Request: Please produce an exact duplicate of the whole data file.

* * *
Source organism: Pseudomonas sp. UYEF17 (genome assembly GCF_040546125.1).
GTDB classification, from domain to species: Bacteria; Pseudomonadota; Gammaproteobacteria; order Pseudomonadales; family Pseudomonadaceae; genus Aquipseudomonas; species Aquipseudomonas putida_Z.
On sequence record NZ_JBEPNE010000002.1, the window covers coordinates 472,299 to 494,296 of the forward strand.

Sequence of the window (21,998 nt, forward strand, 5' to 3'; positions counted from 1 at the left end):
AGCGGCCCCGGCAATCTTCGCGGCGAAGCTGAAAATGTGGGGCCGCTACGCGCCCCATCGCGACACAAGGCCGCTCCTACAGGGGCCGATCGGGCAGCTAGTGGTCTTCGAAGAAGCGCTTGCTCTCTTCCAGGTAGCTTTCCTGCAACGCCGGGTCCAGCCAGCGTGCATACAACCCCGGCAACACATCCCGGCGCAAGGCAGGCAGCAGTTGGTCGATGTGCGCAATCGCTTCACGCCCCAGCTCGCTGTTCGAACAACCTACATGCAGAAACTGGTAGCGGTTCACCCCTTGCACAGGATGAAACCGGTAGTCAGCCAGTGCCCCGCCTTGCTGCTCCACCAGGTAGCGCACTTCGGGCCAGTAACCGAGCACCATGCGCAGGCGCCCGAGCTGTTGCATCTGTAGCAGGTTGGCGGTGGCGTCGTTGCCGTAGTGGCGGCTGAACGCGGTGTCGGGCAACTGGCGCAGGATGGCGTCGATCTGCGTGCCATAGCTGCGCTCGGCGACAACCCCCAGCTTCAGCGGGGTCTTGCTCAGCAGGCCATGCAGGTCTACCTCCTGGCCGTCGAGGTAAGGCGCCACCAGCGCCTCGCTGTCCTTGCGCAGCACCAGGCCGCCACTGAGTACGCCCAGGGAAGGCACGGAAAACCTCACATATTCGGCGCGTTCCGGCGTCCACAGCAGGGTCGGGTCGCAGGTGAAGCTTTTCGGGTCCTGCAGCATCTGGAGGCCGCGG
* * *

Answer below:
Source organism: Pseudomonas sp. UYEF17 (genome assembly GCF_040546125.1).
GTDB classification, from domain to species: Bacteria; Pseudomonadota; Gammaproteobacteria; order Pseudomonadales; family Pseudomonadaceae; genus Aquipseudomonas; species Aquipseudomonas putida_Z.
On sequence record NZ_JBEPNE010000002.1, the window covers coordinates 472,299 to 494,296 of the forward strand.

Sequence of the window (21,998 nt, forward strand, 5' to 3'; positions counted from 1 at the left end):
AGCGGCCCCGGCAATCTTCGCGGCGAAGCTGAAAATGTGGGGCCGCTACGCGCCCCATCGCGACACAAGGCCGCTCCTACAGGGGCCGATCGGGCAGCTAGTGGTCTTCGAAGAAGCGCTTGCTCTCTTCCAGGTAGCTTTCCTGCAACGCCGGGTCCAGCCAGCGTGCATACAACCCCGGCAACACATCCCGGCGCAAGGCAGGCAGCAGTTGGTCGATGTGCGCAATCGCTTCACGCCCCAGCTCGCTGTTCGAACAACCTACATGCAGAAACTGGTAGCGGTTCACCCCTTGCACAGGATGAAACCGGTAGTCAGCCAGTGCCCCGCCTTGCTGCTCCACCAGGTAGCGCACTTCGGGCCAGTAACCGAGCACCATGCGCAGGCGCCCGAGCTGTTGCATCTGTAGCAGGTTGGCGGTGGCGTCGTTGCCGTAGTGGCGGCTGAACGCGGTGTCGGGCAACTGGCGCAGGATGGCGTCGATCTGCGTGCCATAGCTGCGCTCGGCGACAACCCCCAGCTTCAGCGGGGTCTTGCTCAGCAGGCCATGCAGGTCTACCTCCTGGCCGTCGAGGTAAGGCGCCACCAGCGCCTCGCTGTCCTTGCGCAGCACCAGGCCGCCACTGAGTACGCCCAGGGAAGGCACGGAAAACCTCACATATTCGGCGCGTTCCGGCGTCCACAGCAGGGTCGGGTCGCAGGTGAAGCTTTTCGGGTCCTGCAGCATCTGGAGGCCGCGG